Iran’s observers believe that in a fair survey and beyond the state censorship, there would be no one to defend the Islamic Republic regime except those who benefit from the religious tyranny. In this context, state media frequently warn officials about society’s volcanic situation, leading to fundamental social-political changes in Iran.
Today, the range of regime’s supporters and loyalists is limited to the state-aligned mullahs and their relatives; high-ranking officials; oppressors such as Islamic Revolutionary Guard Corps (IRGC) members and paramilitary Basij forces, the Ministry of Intelligence and Security (MOIS) agents, and plainclothes agents affiliated with the Supreme Leader’s Office (Beyt); as well as the state-backed mafia members.
In such circumstances, to counter the growing rate of public rage, authorities divide around 96 percent of the population—according to then-Presidential candidate Mohammad Bagher Ghalibaf at the 2017 debate—into distinct classifications.
“Demander, dissident, social protester, political protester, anti-establishment protester, subverter, and rioter,” state media classify fed-up people.
Indeed, authorities differentiate between social protesters and political ones. They measure protests based on whether they are in the framework of the Islamic Republic or are anti-establishment. They weigh whether the demonstrations have been shaped spontaneously or have been organized? Were there any calls and collaboration, or are they a mere reaction to an official’s failure or mismanagement?
In other words, authorities’ deep concern is over anti-establishment protests, particularly those linked to the main opposition Mojahedin-e Khalq (MEK/PMOI), the sworn enemy of the religious tyranny in Iran. In such cases, the ayatollahs show no mercy to protesters and employ any means to quell grievances immediately.
It may be odd; however, the authorities attempt to divert society’s demands from fundamental political changes to passive desires. For instance, in his May 17, 2020, meeting with Basij students, Supreme Leader Ali Khamenei urged them to be claimants; but under one consideration.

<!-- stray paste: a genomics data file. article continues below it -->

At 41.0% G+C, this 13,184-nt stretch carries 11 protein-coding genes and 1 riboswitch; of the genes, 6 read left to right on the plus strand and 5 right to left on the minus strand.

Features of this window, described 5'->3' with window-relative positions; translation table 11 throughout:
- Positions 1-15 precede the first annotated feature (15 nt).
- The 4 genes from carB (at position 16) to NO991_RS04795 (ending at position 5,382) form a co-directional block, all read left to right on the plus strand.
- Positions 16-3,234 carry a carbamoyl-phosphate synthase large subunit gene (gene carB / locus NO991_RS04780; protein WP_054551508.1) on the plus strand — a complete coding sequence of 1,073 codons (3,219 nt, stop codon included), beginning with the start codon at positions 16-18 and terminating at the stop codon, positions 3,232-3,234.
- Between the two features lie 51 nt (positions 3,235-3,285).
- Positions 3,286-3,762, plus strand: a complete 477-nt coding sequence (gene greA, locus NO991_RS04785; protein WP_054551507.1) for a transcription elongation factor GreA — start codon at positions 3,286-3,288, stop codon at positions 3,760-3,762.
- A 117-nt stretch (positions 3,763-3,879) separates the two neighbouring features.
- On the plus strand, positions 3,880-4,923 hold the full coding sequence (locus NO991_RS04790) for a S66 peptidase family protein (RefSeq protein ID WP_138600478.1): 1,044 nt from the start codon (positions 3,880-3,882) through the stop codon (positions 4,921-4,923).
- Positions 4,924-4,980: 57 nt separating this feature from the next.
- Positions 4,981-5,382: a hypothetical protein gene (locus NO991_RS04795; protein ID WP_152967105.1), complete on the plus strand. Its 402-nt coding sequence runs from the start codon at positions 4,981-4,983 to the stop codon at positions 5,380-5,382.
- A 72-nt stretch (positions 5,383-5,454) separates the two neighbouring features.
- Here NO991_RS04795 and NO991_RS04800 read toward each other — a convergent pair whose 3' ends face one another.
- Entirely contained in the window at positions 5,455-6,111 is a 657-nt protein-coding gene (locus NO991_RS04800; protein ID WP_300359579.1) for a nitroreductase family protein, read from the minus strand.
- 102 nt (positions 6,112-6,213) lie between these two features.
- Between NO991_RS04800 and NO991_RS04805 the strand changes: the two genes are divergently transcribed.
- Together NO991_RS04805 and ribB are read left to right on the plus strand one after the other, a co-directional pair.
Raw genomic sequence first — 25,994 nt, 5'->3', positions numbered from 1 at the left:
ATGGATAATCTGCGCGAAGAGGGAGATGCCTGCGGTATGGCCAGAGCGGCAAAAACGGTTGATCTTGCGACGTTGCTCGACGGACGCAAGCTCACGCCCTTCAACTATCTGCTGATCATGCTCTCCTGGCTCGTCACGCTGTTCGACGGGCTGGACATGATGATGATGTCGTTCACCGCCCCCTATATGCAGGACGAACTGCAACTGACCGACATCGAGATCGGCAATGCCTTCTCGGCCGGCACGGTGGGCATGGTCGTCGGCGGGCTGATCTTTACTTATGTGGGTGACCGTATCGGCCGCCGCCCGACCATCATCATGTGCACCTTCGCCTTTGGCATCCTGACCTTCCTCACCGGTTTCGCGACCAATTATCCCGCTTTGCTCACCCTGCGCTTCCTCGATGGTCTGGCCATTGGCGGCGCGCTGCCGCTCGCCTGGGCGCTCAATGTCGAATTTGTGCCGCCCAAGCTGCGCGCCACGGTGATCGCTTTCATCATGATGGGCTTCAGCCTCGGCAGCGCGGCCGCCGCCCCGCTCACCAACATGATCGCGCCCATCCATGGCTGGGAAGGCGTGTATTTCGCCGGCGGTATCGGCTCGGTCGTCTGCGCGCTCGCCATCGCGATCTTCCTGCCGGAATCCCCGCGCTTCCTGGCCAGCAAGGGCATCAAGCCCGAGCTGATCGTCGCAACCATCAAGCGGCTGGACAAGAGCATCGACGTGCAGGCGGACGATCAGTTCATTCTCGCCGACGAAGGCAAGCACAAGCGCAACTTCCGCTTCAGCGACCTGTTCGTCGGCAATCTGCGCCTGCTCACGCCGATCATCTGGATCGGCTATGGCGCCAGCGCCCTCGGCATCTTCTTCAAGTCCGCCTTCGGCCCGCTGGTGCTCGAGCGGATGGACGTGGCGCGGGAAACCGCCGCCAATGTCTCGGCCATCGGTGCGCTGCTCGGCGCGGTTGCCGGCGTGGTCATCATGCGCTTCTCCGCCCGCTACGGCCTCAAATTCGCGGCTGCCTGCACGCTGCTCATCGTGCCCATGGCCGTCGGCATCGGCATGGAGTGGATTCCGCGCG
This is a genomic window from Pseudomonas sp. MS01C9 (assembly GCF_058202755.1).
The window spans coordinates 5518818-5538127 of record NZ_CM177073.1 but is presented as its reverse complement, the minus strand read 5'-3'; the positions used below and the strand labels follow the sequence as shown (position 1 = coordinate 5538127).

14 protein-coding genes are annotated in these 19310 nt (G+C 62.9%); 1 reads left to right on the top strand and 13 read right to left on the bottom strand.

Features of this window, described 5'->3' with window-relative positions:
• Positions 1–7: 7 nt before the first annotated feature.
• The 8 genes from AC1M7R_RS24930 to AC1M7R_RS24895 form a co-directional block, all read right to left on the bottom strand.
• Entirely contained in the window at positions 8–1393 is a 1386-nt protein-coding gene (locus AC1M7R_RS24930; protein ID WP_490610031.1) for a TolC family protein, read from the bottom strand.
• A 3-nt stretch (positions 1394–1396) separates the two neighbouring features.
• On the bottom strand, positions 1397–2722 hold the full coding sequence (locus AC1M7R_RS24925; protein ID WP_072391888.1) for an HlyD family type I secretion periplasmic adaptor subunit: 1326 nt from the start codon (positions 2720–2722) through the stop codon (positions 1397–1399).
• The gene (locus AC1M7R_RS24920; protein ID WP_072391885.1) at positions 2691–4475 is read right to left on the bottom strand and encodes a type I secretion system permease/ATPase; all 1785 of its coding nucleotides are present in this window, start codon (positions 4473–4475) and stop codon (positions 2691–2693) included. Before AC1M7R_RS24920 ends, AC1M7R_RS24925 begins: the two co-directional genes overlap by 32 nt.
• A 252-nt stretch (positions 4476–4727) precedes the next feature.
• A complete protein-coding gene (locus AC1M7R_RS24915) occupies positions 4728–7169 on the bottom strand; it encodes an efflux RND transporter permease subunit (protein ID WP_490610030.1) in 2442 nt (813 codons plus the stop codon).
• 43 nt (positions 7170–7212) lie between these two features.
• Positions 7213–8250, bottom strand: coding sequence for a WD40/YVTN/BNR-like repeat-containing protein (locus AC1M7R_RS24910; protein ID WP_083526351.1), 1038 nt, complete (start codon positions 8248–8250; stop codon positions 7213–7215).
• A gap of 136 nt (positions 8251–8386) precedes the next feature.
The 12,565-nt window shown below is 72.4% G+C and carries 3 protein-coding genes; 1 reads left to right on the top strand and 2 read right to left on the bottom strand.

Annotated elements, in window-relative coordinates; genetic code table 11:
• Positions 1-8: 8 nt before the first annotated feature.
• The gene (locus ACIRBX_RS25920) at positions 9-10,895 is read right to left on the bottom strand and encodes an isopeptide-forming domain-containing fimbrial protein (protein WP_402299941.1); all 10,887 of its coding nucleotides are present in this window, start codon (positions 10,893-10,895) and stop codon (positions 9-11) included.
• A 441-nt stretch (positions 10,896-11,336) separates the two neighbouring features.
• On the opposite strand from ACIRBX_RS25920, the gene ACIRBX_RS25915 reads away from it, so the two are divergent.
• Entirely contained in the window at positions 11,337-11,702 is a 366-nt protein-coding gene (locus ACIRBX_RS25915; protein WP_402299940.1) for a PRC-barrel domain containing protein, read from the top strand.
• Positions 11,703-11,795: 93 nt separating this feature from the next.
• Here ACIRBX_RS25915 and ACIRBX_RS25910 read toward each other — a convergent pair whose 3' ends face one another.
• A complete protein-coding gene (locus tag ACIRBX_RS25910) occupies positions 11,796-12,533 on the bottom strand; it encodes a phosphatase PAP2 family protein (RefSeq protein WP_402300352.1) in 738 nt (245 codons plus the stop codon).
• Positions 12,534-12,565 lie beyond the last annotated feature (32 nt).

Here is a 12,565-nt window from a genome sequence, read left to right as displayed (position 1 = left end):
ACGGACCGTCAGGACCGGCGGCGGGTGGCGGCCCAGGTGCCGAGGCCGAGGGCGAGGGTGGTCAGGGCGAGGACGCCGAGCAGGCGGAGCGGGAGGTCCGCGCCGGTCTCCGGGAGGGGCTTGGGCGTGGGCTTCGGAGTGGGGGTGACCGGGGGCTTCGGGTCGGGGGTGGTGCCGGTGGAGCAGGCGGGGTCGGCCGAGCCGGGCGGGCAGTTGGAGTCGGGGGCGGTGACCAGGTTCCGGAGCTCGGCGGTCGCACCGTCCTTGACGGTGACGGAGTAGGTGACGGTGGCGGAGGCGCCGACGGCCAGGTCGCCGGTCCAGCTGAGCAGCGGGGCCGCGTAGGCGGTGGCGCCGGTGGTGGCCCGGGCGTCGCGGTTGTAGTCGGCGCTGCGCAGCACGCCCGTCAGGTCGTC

“Do not allow your demands and grievances to be deemed as a protest against the Islamic State… The enemy is waiting for this. Through your protests, the enemy concludes that you protest the state or images it against the state. Do not allow the enemy and prevent it from finding such an opportunity,” Khamenei said.
He later clarified his purpose and highlighted his adversary with the MEK, saying, “I do not mean that you attract MEK members.” He explicitly underscored his red line due to anti-establishment protesters, particularly the MEK and its expanded domestic network called “Resistance Units.”
Following Khamenei’s comments, the IRGC-run Fars’s news agency shed crocodile tears for citizens’ financial dilemmas. However, it rapidly warned about ‘rioters,’ who seek to misuse people’s rightful rallies for promoting their political objectives.
“This is the fixed method of anti-revolutionary forces those who influence a number of their affiliates into regular protests; then they chant anti-establishment slogans,” Fars wrote. However, the Fars author does not explain why other protesters immediately welcome and repeat anti-revolutionary forces’ slogans.
In a nutshell, Iran is currently sitting on a socio-political volcano. Society is looking for those who can organize and lead protests toward fundamental political, financial, and social changes far beyond the autocrats’ capability to improve the country’s situation. In such circumstances, the MEK’s “Resistance Units” are the only force that organizes, trains, and leads people’s demonstrations for freedom, justice, and equality in Iran.